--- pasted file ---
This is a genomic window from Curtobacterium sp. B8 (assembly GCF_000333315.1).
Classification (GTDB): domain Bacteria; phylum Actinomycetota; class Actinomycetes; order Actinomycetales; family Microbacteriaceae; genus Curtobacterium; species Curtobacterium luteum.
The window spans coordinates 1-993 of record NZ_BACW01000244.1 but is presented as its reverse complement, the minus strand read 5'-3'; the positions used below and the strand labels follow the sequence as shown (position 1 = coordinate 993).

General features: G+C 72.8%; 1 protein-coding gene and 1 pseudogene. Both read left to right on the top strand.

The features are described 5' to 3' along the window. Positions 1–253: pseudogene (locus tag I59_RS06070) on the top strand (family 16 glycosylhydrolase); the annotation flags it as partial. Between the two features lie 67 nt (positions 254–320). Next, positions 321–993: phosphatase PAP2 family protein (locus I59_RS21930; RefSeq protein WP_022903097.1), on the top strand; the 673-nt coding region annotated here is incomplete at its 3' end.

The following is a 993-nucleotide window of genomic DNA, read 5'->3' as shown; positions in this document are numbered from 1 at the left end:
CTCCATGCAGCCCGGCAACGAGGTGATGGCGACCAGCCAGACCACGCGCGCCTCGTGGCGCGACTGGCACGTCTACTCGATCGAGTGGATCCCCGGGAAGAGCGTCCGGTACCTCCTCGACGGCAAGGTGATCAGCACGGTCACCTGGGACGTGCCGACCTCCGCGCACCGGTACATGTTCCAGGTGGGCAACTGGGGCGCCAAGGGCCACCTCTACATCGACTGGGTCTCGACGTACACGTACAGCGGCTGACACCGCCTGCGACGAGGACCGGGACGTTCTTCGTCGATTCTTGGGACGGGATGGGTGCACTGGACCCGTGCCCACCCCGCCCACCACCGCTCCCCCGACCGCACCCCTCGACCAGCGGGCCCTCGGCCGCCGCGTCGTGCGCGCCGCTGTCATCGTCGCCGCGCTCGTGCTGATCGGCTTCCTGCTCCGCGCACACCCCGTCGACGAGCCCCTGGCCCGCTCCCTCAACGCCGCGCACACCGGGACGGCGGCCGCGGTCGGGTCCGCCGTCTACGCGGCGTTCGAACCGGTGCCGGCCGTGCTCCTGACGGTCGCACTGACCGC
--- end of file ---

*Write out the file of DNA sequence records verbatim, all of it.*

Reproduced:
This is a genomic window from Curtobacterium sp. B8 (assembly GCF_000333315.1).
Classification (GTDB): domain Bacteria; phylum Actinomycetota; class Actinomycetes; order Actinomycetales; family Microbacteriaceae; genus Curtobacterium; species Curtobacterium luteum.
The window spans coordinates 1-993 of record NZ_BACW01000244.1 but is presented as its reverse complement, the minus strand read 5'-3'; the positions used below and the strand labels follow the sequence as shown (position 1 = coordinate 993).

General features: G+C 72.8%; 1 protein-coding gene and 1 pseudogene. Both read left to right on the top strand.

The features are described 5' to 3' along the window. Positions 1–253: pseudogene (locus tag I59_RS06070) on the top strand (family 16 glycosylhydrolase); the annotation flags it as partial. Between the two features lie 67 nt (positions 254–320). Next, positions 321–993: phosphatase PAP2 family protein (locus I59_RS21930; RefSeq protein WP_022903097.1), on the top strand; the 673-nt coding region annotated here is incomplete at its 3' end.

The following is a 993-nucleotide window of genomic DNA, read 5'->3' as shown; positions in this document are numbered from 1 at the left end:
CTCCATGCAGCCCGGCAACGAGGTGATGGCGACCAGCCAGACCACGCGCGCCTCGTGGCGCGACTGGCACGTCTACTCGATCGAGTGGATCCCCGGGAAGAGCGTCCGGTACCTCCTCGACGGCAAGGTGATCAGCACGGTCACCTGGGACGTGCCGACCTCCGCGCACCGGTACATGTTCCAGGTGGGCAACTGGGGCGCCAAGGGCCACCTCTACATCGACTGGGTCTCGACGTACACGTACAGCGGCTGACACCGCCTGCGACGAGGACCGGGACGTTCTTCGTCGATTCTTGGGACGGGATGGGTGCACTGGACCCGTGCCCACCCCGCCCACCACCGCTCCCCCGACCGCACCCCTCGACCAGCGGGCCCTCGGCCGCCGCGTCGTGCGCGCCGCTGTCATCGTCGCCGCGCTCGTGCTGATCGGCTTCCTGCTCCGCGCACACCCCGTCGACGAGCCCCTGGCCCGCTCCCTCAACGCCGCGCACACCGGGACGGCGGCCGCGGTCGGGTCCGCCGTCTACGCGGCGTTCGAACCGGTGCCGGCCGTGCTCCTGACGGTCGCACTGACCGC